Mexican authorities said they had captured a U.S. citizen believed to be a top member of a major drug cartel and that they would send him back to the United States immediately. Gustavo Rivera Martinez, 46, allegedly part of the Tijuana-based Arellano Felix cartel, will be turned over to the U.S. government, which wants him on drug charges, Interior Secretary Juan Camilo Mourino said at a news conference. Rivera Martinez took over the cartel's operation after the 2006 arrest of Francisco Javier Arellano Felix, said federal Public Safety Secretary Genaro Garcia Luna.
CALIFORNIA | LOCAL
December 20, 2006 | Richard Marosi, Times Staff writer
Federal prosecutors have filed additional charges against alleged Mexican drug cartel boss Francisco Javier Arellano Felix, making him eligible for the death penalty if convicted of one of the new counts. The indictment, unsealed Tuesday, includes the original charges that accused Arellano Felix, 37, of heading a major drug-trafficking organization that used torture, bribes and murder to import marijuana and cocaine into the United States.
NEWS
February 4, 1995 | SEBASTIAN ROTELLA, TIMES STAFF WRITER
U.S. and Mexican law enforcement officials were trying to determine Friday if a man being held by authorities in Miami is a fugitive Tijuana drug lord wanted in the murder of the Roman Catholic cardinal of Guadalajara. Details remained sketchy about the reported arrest of Javier Arellano Felix, one of three fugitive Arellano brothers who run the Tijuana cartel. Officials said they could not confirm that Arellano had been arrested. Mexican investigators received information Thursday from U.S.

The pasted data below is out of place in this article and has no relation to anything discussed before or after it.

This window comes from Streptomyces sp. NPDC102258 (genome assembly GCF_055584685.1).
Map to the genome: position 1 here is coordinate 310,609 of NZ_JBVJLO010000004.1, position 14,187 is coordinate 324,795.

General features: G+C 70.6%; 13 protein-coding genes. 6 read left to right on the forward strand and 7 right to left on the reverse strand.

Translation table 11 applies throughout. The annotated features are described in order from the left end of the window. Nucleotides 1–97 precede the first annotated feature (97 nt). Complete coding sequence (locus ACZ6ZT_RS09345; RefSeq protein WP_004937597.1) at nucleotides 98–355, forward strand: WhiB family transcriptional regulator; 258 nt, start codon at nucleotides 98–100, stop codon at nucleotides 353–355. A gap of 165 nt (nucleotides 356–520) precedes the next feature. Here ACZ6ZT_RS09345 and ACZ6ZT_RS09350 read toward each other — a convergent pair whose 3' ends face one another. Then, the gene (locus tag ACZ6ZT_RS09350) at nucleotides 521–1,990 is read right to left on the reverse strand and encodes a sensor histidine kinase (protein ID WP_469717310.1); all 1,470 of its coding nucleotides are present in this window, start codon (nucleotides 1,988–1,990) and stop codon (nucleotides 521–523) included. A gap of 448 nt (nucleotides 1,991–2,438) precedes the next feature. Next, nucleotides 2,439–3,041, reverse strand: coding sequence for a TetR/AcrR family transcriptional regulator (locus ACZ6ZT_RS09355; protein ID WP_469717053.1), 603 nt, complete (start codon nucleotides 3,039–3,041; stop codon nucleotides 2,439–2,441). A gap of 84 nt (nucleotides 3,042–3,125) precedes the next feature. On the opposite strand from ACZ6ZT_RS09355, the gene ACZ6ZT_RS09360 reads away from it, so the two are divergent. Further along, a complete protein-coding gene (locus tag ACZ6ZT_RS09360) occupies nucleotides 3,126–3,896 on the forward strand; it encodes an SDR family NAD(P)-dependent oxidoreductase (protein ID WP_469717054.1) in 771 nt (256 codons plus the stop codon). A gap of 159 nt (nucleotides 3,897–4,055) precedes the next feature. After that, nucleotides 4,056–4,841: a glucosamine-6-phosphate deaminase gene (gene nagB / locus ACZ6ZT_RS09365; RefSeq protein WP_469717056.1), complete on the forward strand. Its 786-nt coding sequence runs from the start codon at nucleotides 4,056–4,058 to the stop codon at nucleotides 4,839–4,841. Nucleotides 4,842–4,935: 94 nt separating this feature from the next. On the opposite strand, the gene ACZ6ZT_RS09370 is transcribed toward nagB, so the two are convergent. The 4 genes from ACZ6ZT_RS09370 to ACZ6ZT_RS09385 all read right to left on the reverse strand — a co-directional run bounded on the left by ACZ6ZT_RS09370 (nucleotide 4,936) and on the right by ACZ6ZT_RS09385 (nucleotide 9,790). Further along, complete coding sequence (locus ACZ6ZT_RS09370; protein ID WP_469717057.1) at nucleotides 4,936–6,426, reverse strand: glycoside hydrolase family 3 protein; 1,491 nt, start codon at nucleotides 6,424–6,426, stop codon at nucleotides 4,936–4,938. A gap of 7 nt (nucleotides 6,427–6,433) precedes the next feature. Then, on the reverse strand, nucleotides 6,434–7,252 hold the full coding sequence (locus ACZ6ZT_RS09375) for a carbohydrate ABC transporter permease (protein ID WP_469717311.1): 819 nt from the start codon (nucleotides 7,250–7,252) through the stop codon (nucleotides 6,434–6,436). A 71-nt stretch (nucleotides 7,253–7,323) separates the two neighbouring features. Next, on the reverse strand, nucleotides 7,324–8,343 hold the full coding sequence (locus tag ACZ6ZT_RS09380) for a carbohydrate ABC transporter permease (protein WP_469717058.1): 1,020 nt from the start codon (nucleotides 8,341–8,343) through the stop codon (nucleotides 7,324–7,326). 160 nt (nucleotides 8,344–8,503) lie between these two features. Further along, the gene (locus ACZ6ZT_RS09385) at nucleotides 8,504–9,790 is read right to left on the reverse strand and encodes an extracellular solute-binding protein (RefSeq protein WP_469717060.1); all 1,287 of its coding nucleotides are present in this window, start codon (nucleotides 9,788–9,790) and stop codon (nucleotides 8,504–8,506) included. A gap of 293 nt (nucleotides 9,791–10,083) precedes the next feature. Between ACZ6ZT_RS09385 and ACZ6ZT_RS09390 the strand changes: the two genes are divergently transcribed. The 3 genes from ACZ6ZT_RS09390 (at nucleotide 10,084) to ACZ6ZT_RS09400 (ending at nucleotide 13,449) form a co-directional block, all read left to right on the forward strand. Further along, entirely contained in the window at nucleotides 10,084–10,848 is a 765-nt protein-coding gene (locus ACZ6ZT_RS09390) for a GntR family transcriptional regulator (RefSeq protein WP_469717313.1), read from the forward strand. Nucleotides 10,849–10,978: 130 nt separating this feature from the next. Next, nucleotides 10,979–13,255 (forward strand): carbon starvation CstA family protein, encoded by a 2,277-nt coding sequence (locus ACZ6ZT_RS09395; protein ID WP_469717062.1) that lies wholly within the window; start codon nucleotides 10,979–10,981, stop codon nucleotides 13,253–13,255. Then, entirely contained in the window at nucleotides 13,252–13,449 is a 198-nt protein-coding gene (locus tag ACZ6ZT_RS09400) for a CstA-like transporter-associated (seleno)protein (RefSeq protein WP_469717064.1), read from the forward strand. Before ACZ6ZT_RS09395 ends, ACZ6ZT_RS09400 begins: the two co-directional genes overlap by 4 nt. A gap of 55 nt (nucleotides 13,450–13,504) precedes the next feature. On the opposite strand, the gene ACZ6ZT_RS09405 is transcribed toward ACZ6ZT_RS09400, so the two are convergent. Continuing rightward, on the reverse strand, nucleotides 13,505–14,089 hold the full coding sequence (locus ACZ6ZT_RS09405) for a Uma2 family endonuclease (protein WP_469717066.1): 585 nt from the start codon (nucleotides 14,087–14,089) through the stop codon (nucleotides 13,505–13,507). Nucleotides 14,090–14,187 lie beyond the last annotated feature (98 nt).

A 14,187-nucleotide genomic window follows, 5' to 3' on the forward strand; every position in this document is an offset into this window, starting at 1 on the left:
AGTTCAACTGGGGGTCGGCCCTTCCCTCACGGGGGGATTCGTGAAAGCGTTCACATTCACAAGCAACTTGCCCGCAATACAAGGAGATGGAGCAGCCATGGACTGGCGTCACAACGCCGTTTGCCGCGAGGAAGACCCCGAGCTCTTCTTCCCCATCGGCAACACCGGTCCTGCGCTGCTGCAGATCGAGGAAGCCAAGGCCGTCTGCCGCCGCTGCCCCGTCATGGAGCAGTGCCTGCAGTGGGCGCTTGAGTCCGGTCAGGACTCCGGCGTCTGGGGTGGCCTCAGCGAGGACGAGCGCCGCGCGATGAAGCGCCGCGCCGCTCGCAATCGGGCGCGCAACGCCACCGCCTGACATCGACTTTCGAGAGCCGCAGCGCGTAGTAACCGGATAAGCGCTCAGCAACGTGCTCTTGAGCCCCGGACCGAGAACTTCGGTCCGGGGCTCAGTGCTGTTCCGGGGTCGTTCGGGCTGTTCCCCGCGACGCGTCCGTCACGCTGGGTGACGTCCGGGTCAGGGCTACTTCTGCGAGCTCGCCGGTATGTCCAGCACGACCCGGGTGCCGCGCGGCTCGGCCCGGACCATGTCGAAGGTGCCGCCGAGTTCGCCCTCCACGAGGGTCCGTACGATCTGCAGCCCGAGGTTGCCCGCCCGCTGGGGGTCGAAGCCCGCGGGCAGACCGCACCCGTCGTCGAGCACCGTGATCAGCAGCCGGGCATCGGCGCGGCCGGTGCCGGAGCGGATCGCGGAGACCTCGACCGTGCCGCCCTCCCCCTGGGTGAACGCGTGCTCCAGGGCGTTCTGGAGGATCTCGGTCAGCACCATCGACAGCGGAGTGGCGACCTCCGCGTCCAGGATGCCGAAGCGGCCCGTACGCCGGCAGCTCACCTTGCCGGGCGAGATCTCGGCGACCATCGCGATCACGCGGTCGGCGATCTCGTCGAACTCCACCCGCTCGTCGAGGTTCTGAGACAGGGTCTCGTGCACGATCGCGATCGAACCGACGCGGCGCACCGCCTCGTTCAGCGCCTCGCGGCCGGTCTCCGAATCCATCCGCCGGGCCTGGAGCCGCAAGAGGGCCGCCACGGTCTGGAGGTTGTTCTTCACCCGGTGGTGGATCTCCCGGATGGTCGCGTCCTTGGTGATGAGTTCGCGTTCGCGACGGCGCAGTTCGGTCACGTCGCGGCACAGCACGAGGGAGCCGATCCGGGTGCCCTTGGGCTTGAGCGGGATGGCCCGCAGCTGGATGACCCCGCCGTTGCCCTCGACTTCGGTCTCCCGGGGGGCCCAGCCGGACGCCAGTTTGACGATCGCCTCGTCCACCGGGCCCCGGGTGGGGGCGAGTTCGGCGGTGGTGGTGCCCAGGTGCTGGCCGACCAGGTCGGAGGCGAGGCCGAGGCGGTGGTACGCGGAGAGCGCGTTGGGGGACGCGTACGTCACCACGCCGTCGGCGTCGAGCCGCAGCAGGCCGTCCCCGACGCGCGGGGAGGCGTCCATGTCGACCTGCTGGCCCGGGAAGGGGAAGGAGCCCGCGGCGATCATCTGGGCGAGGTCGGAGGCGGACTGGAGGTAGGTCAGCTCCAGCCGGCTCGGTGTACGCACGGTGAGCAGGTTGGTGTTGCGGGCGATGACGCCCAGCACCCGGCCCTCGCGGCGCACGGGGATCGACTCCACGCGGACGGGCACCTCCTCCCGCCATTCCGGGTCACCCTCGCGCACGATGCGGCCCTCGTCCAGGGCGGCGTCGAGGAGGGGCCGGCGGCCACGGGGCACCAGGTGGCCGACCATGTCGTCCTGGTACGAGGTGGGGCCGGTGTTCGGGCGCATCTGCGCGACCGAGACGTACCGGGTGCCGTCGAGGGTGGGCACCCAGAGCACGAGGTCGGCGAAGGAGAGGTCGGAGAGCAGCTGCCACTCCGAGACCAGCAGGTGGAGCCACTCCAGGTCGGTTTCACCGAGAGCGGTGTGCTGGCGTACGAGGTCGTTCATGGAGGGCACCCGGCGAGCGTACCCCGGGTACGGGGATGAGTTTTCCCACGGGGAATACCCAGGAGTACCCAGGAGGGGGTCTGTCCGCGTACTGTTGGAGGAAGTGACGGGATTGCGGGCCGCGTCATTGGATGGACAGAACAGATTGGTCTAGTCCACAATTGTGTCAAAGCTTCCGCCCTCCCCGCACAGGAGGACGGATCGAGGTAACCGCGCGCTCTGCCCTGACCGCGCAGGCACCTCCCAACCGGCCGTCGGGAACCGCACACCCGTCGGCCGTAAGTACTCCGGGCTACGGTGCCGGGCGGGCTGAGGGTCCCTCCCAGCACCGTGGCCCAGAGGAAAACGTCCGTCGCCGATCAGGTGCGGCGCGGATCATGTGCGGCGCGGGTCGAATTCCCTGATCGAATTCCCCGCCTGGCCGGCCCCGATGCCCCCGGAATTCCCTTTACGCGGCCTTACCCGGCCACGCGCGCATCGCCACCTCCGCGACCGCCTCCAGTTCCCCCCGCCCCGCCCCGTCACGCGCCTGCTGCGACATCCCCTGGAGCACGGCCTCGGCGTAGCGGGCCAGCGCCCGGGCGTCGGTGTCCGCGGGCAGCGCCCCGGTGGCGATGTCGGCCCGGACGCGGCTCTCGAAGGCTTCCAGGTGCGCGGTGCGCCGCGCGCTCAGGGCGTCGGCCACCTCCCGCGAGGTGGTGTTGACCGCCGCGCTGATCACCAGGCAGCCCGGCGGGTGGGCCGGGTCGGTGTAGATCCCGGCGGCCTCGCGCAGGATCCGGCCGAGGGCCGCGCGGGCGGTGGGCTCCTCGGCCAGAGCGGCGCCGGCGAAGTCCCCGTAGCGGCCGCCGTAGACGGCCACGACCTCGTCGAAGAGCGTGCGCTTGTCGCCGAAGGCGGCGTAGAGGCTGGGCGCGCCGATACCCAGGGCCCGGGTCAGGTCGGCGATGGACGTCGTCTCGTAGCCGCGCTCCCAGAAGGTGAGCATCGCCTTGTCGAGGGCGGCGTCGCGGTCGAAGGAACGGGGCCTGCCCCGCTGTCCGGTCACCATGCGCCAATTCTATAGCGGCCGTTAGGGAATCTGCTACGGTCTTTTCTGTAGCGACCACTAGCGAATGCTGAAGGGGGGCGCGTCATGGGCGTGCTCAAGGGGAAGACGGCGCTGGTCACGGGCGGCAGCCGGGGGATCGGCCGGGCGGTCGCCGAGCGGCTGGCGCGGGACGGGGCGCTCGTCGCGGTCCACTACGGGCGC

CALIFORNIA | LOCAL
April 28, 2007 | Richard Marosi, Times Staff Writer
Two top bosses of the notorious Arellano Felix drug cartel have pleaded guilty to smuggling tons of drugs into the U.S. and murdering and torturing rivals of the Tijuana-based criminal organization. The defendants, brothers Ismael and Gilberto Higuera Guerrero, are the highest-ranking members of the cartel to be convicted in a U.S. court and are expected to testify against Francisco Javier Arellano Felix, who allegedly took control of the organization in recent years.
WORLD
January 3, 2007 | Sam Enriquez and Richard Marosi, Times Staff Writers
Mexican President Felipe Calderon on Tuesday opened the second front in his campaign against drug violence, sending 3,300 soldiers, sailors and federal police to the troubled border city of Tijuana. Tijuana and surrounding communities are a key battleground in the drug cartels' fight to control smuggling routes to the United States. Their bloody rivalries left more than 2,000 people dead in Mexico last year.
CALIFORNIA | LOCAL
May 25, 2013 | Richard Marosi
Eduardo Arellano Felix, the last of four brothers targeted by U.S. authorities for running the notorious Arellano Felix drug cartel, pleaded guilty Friday to money laundering and conspiracy charges. Arellano Felix, 56, a medical doctor who avoided the swaggering, hard-partying ways of his brothers, was a shadowy figure in the hyper-violent organized crime group that pumped tons of drugs into the U.S. during its peak in the 1980s and '90s. After his brothers Benjamin and Javier were arrested in the previous decade, Eduardo became a key advisor to a nephew of the brothers who was trying to restore the group's control of key drug trafficking routes into Southern California.